The compartments may be fitted with special racks, shelves or the like, according to individual fancy. In Fig. 3, for example, the compartment at the right has racks I9 on the door for stemmed glasses and is divided into two fairly high spaces for bottles and the like. The compartment at the left has a sliding drawer 2o 20 which may be for silver, and a number of trays 2| for table linen, or it maybe for writing paper, desk supplies, a card file, and various other uses.
'Ihe backs I5 of the compartments stiffen the central structure andalso provide an enclosed space for slides 22 which when extended support the leaves I2. Each of the slides 22 is made of two plates to give it width and strength, united at the edges by a strip 23 which is 35 grooved as at 24 to provide a hand hold. The slides extend' from top to bottom of the space and each has its lower edge supported by a brace 25 connecting the two compartments, and by a roller 26 which rests on the floor. Limiting 40 stops 2l are provided on each slide near the top and bottom. The slides move on opposite sides of a depending guide 2Ia and through slots between the side plates I3. When the slides are pulled out the stops 21 strike the edges of the 45 plates I3 and thus limit the movement. The sides I3 are cut away at 28, Fig. 5, to facilitate taking hold of the slides. Slides extending thus to the oor and resting thereon give a most rigid support. But they may extend downward a shorter distance, being held firmly in the central compartment; and this leaves more freedom for feet under the table, permits the use of smaller leaves, and allows the side pieces I 3 of these compartments extend substantially to I3 to be in a single plate on each side connect- 55 ing both compartments into a practically unitary strong, stiff, structure.
Figs. 6 and 7 illustrate such ,a modiflcation. While it has the advantages stated, it does not carry the weight on the leaves directly to the oor as in the case of the slides 22, Fig. l. The weight on the leaves inv Fig. 6 is transmitted through the comparatively narrow slides 22a to the central portion. The latter is made of such dimensions and weight that it will carry, Without tilting, any loads that are apt to be put on the leaves during use.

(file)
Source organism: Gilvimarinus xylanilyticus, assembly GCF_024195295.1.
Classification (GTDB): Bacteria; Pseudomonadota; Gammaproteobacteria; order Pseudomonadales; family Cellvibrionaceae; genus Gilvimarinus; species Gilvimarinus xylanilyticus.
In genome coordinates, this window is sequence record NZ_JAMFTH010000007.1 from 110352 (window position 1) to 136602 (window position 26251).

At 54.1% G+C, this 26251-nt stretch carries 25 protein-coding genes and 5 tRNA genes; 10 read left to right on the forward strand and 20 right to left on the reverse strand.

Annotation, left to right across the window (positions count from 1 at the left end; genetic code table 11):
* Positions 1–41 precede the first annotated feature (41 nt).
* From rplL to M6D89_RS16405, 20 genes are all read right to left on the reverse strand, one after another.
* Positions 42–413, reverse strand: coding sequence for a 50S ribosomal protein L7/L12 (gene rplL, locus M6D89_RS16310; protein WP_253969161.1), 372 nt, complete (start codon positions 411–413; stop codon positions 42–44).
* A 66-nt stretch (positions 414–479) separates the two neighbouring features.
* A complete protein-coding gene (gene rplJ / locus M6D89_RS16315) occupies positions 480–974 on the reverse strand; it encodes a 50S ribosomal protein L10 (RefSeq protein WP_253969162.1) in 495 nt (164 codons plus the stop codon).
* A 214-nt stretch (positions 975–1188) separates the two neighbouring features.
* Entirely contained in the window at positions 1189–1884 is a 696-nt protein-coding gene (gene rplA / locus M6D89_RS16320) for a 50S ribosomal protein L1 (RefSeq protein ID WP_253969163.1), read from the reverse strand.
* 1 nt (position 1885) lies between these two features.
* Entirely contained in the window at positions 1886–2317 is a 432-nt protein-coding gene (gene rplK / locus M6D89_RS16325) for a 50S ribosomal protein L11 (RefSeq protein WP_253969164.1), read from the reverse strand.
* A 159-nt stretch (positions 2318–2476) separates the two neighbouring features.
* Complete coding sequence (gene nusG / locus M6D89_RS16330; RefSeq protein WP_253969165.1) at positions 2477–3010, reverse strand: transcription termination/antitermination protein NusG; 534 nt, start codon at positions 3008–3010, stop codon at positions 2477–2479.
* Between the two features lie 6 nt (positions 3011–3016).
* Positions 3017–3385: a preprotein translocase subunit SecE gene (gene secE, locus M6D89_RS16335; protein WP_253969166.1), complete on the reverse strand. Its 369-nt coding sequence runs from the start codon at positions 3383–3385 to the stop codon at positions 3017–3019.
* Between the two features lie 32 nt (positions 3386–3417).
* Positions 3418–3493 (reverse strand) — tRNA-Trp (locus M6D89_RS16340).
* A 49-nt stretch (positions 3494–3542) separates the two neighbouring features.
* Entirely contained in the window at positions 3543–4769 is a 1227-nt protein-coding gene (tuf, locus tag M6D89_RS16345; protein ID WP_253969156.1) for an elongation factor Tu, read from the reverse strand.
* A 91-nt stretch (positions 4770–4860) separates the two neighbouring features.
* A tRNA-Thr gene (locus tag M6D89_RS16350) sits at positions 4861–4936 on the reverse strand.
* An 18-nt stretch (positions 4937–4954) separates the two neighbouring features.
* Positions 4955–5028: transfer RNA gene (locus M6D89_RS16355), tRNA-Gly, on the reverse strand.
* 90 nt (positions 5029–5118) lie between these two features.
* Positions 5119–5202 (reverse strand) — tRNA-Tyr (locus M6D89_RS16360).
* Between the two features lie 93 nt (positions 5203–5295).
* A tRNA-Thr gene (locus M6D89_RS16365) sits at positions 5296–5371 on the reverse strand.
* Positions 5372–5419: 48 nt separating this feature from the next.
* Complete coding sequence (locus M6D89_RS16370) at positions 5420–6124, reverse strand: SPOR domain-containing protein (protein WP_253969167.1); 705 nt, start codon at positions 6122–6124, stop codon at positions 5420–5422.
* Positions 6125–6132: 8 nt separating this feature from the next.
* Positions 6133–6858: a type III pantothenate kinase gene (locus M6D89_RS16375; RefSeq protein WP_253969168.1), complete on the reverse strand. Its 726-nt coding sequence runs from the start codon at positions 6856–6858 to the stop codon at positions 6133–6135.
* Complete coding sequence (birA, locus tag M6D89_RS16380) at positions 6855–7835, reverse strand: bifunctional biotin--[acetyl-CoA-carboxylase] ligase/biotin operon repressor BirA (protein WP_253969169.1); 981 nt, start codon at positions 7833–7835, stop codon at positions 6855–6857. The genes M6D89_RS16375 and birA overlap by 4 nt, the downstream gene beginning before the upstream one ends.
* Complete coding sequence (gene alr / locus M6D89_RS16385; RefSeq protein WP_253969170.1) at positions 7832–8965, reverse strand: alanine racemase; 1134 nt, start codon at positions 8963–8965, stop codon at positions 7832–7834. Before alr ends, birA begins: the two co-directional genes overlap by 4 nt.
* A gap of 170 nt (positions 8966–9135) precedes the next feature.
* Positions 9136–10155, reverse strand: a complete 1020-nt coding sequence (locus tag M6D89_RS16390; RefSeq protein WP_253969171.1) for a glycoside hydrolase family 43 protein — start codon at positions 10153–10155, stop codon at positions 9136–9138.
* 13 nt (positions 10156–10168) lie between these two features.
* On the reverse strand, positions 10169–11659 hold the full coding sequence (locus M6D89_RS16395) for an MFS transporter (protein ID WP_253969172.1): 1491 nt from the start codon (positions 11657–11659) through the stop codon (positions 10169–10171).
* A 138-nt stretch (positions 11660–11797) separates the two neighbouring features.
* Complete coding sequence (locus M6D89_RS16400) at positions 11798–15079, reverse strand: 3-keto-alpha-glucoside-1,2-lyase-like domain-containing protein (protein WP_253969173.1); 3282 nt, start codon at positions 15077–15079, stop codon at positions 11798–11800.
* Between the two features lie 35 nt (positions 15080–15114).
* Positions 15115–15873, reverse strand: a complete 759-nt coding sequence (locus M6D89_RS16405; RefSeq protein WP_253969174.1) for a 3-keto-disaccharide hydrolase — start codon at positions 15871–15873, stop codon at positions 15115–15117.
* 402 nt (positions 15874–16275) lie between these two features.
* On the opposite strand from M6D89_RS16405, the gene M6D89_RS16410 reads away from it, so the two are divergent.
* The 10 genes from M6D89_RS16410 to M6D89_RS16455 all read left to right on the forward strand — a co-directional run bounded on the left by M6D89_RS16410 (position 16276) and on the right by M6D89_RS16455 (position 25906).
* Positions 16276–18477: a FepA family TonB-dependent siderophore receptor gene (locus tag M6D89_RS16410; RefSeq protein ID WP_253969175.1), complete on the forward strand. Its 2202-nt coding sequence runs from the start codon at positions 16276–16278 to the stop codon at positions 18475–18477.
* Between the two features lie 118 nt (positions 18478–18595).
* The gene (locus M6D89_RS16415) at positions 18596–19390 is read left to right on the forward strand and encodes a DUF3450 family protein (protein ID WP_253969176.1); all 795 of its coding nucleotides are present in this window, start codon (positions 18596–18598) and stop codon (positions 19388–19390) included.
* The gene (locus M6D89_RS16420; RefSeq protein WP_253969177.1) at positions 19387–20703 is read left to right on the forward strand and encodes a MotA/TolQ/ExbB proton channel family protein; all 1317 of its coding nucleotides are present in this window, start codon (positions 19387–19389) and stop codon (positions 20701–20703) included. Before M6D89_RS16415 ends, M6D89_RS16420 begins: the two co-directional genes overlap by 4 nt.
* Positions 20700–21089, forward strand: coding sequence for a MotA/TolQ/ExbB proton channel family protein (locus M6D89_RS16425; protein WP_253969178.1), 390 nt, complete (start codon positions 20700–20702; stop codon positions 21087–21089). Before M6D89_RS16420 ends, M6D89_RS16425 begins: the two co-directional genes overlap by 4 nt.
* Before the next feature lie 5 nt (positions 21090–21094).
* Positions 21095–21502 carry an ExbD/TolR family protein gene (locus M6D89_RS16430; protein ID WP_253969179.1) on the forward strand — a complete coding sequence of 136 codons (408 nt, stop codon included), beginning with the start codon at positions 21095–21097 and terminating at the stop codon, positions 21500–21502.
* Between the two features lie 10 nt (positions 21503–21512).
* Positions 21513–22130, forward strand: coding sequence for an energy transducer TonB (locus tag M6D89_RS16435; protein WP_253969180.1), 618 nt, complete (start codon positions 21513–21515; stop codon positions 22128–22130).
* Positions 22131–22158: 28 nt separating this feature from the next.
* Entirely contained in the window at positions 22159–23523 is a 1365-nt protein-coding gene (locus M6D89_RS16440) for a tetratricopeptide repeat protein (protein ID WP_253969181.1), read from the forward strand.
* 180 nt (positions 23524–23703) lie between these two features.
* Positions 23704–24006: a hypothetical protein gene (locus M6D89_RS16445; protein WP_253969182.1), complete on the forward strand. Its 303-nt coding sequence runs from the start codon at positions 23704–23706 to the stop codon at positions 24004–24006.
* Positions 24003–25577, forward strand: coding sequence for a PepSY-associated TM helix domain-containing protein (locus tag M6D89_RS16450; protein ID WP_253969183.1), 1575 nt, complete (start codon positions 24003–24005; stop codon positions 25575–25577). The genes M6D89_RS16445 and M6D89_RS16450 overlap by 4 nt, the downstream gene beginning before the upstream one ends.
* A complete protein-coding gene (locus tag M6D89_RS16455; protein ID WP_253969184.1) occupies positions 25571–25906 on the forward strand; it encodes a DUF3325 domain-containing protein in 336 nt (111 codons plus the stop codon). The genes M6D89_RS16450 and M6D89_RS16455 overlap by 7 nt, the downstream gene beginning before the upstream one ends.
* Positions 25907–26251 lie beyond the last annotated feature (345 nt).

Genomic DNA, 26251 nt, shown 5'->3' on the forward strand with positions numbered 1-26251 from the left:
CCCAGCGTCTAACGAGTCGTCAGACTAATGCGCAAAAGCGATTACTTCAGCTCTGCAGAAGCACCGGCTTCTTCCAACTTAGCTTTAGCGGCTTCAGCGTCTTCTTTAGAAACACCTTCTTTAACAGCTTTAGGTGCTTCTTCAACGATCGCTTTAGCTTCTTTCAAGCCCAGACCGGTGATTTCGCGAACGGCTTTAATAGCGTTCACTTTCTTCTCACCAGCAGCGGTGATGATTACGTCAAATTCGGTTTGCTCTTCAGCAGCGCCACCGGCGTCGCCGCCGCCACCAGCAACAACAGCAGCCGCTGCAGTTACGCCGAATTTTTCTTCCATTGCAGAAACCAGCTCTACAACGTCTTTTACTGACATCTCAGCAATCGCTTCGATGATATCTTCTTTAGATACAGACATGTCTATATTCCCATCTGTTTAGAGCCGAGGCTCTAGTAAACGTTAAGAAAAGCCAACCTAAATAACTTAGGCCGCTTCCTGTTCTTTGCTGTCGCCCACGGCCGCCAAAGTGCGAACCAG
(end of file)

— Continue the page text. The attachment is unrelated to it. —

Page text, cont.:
In this function, the important dimension is the lengthwise extent of the central portion which as a minimum should be approximately that previously stated, namely one foot eight inches for leaves which are two feet long, or live-sixths of the lengthwise dimension of the leaves. walls, shelves, top and bottom at the center, and the things carried therein, it has been found in practice that there is no substantial danger of tipping. Stability is further assisted by the natural practice of putting heavy dishes, vases and other decorations on the stiff clear central portion, the leaves being fairly covered by the individual utensils. And when the table is out of use and not so fully weighted, the leaves willv generally be dropped.
The table is supported on rollers 29 at the corners, or on sliders or equivalent devices. When not in use as a dining table it can readily be pushed aside, with the leaves dropped. These rollers on the central portion, support the entire table.
The material used may be metal or wood or other material. Insulating material may be used for the walls of the compartments, or for lining the same, so as to better adapt them for hot or cold food or drinks.
Instead of the hinged drop leaves illustrated, leaves which are extensible and contractible in various other ways may be used. For some cases it will be suicient to provide a single leaf instead of the two illustrated.